• [0029]
    FIG. 4 is a block diagram of a PPM remote terminal 56 according to the present invention. The PPM 56, in general, has a size and shape that allows health care providers to carry it for extended periods of time. At the hardware level of a preferred embodiment, the PPM is based on a Personal Data Assistant (PDA) platform. The PDA provides a direct interface to the user with the various functions of the clinical information management system, in addition to personal efficiency functions such as a calendar, to-do lists, reminders, e-mail, and other such functions. The PPM is also designed to record voice reports to enable immediate recordation of patient events. Preferably, the invention could support dictation functions to record patient medical events. In one embodiment of the invention, the PDA can be adapted from a commercially available device, such as Symbol Technologies SPT 1700. The device can be based on the Palm Computing® platform, the Windows CE® platforms, or any other comparable or similar platform. Windows CE® is a registered trademark of Microsoft Corp.
  • [0030]
    In the preferred embodiment, the PPM 56 includes a microcontroller 70 connected to a speaker/microphone voice module 72 to receive and transmit voice data. A memory unit 74 is preferably a combination of ROM and RAM, wherein the ROM is used for static data, such as computer programs, and the RAM is used for dynamic data, such as the ECG signals received from the patient 62. A bar code scanner 76 is provided to read bar codes, such as those used to identify patients and those used on reports and pharmaceutical products. An A/D converter 78 converts analog to digital data for processing by the microcontroller 70, and conversely converts the digital data from the microcontroller to analog form which is then supplied to encoder 90 to code and decode the analog data for transmission through the communications interface 92 and an antenna 94. An input select key 80 is provided to select which particular menu is to be displayed on display 88. A control device input 86 is used to navigate through each of the menus that are displayed. Page input 82 is provided to acknowledge a page to a particular health care provider. An RF communications card 84 is connected to the microcontroller 70 which can include an industry standard PCMCIA card for RF communication. These components, in the aggregate, achieve functions that enable the health care provider to administer efficient and accurate care.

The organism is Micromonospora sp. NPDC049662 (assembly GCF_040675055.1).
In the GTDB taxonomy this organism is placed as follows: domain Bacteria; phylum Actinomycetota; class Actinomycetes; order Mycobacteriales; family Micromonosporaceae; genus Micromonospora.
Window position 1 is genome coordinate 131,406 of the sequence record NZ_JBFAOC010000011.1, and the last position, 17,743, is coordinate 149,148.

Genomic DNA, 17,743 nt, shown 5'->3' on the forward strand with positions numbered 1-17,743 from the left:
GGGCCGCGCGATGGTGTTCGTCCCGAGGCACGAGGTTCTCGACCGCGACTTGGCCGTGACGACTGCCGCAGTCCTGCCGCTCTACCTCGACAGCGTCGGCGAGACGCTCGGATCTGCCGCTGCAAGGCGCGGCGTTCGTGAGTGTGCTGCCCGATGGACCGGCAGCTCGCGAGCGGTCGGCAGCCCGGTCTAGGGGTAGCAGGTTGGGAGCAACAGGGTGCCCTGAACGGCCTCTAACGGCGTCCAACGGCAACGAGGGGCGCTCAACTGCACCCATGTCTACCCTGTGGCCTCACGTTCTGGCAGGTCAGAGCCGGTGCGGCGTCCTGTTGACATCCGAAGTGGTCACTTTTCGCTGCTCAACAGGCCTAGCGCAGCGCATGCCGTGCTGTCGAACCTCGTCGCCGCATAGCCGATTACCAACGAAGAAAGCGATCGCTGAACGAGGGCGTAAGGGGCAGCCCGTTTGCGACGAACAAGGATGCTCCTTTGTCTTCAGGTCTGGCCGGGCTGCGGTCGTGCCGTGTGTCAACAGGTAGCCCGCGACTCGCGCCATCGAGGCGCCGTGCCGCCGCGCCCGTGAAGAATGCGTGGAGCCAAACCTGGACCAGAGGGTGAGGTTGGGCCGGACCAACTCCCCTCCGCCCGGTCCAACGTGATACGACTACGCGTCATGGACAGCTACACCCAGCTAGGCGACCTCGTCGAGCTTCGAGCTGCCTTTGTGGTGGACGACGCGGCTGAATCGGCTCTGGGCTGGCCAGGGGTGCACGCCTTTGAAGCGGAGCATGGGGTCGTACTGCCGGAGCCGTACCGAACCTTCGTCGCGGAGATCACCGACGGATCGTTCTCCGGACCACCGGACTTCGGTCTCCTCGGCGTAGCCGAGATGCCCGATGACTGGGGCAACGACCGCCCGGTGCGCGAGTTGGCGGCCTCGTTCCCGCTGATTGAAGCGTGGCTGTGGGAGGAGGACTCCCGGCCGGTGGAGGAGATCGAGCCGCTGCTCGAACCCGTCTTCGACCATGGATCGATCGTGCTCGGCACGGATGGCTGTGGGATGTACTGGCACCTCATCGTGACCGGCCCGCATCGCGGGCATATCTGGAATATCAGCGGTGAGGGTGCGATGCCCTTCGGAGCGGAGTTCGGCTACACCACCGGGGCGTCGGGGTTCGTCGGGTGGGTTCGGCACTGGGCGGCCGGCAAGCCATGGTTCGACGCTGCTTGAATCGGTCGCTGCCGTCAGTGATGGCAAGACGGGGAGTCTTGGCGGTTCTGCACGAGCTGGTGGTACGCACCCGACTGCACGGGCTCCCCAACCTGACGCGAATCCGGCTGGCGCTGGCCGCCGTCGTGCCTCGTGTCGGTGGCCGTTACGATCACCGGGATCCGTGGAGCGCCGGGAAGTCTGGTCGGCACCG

• [0031]
    More specifically, the microcontroller 70 is programmed to receive and process patient data, display the data, and receive and transmit care parameters via the ancillary devices connected to the microcontroller 70. The microcontroller 70 is programmed to receive and transmit patient data in conjunction with the PPM communication interface 92. Some of the data contained includes bar code data that the microcontroller 70 is programmed to receive from the bar code scanner 76. The microcontroller 70 is also programmed to receive and transmit audio data from a speaker/microphone module 72, and to display information through the display 88 of the PPM 56. The health care provider 58, by utilizing attributes of the PPM 56, can input selections that the microcontroller 70 is programmed to receive.
  • [0032]
    The multiple functions of the PPM 56 include devices that interface with the microcontroller 70, and utilize capabilities of the clinical patient information system 51. Audio data received and transmitted by the microcontroller 70 from the audio module 72 is possible through “voice over IP” protocols that support transmitting compressed voice data over an Ethernet. The Ethernet network 42, in conjunction with the PPM 56, supports telephony and paging functions anywhere within the coverage area. No additional RF infrastructure is required to attain telephony or paging services. This solution eliminates the need for a health care provider 58 to carry multiple devices throughout the day such as mobile phones and/or pagers. Additionally, the use of a single RF protocol reduces the likelihood of interference from other wireless systems.